Moderna’s COVID-19 Vaccine Shows Over 94% Efficacy in Phase 3 Study

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Biotech company Moderna announced its COVID-19 vaccine candidate has shown a 94.5% efficacy rate in its Phase 3 study.

The study, known as the COVE study, enrolled more than 30,000 participants in the U.S. and is being conducted in collaboration with the National Institute of Allergy and Infectious Diseases (NIAID).

Out of the 30,000 volunteers, “half got two doses of the vaccine 28 days apart; half got two shots of a placebo on the same schedule. There were 95 instances of COVID-19 illness among the study participants; only five of those cases were in the vaccinated group. Ninety were in the group receiving the placebo. Of these, there were 11 cases of severe disease. The results indicate the vaccine was inducing the kind of immune response that protects people if they were exposed to the coronavirus,” reports NPR.

As more cases accrue leading up to the final analysis, Moderna expects the point estimate for vaccine efficacy may change. Moderna plans to submit data from the full Phase 3 COVE study to a peer-reviewed publication.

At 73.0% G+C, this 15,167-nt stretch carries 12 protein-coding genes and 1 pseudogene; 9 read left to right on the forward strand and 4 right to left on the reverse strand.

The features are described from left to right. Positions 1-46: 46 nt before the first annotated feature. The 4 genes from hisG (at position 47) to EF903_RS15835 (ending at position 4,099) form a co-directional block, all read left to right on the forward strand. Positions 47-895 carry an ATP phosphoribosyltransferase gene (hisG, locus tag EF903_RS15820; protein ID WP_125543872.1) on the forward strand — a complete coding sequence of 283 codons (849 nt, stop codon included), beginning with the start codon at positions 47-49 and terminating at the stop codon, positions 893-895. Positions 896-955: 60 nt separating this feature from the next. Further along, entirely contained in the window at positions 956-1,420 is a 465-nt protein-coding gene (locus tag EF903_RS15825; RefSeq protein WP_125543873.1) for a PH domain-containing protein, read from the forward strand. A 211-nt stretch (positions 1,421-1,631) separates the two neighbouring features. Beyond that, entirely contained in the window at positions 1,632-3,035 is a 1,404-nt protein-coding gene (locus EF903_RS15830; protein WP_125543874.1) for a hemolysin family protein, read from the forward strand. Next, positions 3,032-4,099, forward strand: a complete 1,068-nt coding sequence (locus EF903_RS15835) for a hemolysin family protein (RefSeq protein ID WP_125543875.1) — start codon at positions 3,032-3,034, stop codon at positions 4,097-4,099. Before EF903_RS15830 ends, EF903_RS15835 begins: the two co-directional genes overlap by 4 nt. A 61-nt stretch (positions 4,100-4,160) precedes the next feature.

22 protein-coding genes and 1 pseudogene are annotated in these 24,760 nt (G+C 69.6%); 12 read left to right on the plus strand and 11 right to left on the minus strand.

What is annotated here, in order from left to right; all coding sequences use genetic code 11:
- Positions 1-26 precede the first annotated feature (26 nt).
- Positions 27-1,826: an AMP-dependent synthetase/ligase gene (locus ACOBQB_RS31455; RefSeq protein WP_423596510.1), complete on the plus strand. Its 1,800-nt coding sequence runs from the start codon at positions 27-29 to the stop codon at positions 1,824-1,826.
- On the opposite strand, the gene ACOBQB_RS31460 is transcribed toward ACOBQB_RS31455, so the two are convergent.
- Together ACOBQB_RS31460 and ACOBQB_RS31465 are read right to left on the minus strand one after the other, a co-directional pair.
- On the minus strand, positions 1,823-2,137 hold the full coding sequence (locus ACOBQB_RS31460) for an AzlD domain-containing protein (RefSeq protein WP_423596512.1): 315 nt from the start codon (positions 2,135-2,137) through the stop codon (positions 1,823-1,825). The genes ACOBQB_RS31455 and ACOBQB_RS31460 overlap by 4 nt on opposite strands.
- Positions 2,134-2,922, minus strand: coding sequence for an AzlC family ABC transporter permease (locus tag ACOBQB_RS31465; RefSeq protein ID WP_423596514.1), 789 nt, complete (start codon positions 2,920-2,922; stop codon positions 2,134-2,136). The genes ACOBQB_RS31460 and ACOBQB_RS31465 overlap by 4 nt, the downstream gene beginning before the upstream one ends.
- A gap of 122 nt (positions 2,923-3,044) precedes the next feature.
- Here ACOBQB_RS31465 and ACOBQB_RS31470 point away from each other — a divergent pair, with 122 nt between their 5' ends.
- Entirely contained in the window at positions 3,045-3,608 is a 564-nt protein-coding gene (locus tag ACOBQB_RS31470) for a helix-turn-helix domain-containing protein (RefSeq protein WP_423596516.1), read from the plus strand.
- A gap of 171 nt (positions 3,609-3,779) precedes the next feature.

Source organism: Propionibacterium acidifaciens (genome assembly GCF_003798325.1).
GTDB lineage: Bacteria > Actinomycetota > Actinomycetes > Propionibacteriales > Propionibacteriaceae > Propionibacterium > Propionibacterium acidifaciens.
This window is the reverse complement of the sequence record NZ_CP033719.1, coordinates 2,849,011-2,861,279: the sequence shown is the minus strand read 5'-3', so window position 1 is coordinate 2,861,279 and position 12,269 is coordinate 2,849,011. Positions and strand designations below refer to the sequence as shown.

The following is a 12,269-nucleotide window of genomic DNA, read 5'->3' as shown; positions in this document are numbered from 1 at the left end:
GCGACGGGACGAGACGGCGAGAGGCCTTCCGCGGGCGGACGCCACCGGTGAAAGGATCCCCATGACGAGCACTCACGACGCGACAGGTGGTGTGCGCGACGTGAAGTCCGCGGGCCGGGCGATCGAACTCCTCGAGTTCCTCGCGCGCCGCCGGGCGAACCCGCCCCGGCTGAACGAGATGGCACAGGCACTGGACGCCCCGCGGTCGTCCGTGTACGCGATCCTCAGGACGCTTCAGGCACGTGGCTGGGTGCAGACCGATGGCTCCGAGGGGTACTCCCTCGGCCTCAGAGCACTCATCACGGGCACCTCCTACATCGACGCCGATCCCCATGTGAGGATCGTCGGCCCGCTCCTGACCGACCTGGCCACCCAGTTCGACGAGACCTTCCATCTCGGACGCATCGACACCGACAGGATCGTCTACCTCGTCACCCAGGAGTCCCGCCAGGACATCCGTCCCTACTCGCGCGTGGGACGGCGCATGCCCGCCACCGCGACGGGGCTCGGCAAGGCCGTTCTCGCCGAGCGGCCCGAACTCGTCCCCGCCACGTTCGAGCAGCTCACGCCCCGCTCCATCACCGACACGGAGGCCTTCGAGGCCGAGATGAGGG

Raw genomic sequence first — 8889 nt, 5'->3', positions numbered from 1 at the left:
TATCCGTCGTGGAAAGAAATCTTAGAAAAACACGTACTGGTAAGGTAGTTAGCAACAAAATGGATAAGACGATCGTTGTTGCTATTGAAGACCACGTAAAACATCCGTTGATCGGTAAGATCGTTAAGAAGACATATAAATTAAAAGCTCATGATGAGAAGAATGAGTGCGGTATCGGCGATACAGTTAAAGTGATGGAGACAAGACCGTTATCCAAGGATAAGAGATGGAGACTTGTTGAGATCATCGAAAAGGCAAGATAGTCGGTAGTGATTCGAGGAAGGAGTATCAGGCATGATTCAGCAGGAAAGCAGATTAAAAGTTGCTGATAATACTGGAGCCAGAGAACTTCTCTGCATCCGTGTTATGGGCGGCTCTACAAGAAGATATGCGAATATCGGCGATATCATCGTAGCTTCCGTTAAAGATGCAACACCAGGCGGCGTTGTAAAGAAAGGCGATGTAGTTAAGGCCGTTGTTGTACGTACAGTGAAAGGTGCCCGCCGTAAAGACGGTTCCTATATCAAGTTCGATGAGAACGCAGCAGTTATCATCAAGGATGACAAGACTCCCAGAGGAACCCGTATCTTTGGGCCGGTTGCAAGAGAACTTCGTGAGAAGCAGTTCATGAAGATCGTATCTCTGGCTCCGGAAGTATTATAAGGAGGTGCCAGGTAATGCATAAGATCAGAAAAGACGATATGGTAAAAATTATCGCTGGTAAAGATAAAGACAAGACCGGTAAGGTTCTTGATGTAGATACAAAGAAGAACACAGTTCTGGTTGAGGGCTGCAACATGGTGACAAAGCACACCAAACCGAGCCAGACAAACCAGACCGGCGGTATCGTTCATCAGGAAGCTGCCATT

“This is a pivotal moment in the development of our COVID-19 vaccine candidate. Since early January, we have chased this virus with the intent to protect as many people around the world as possible. All along, we have known that each day matters. This positive interim analysis from our Phase 3 study has given us the first clinical validation that our vaccine can prevent COVID-19 disease, including severe disease,” said Stéphane Bancel, Chief Executive Officer of Moderna in a press release.

This news comes a week after Pfizer announced its vaccine candidate is more than 90% effective in preventing COVID-19.

Both Moderna and Pfizer vaccine candidates are mRNA vaccines. As explained by AP “They aren’t made with the coronavirus itself, meaning there’s no chance anyone could catch it from the shots. Instead, the vaccine contains a piece of genetic code that trains the immune system to recognize the spiked protein on the surface of the virus.”

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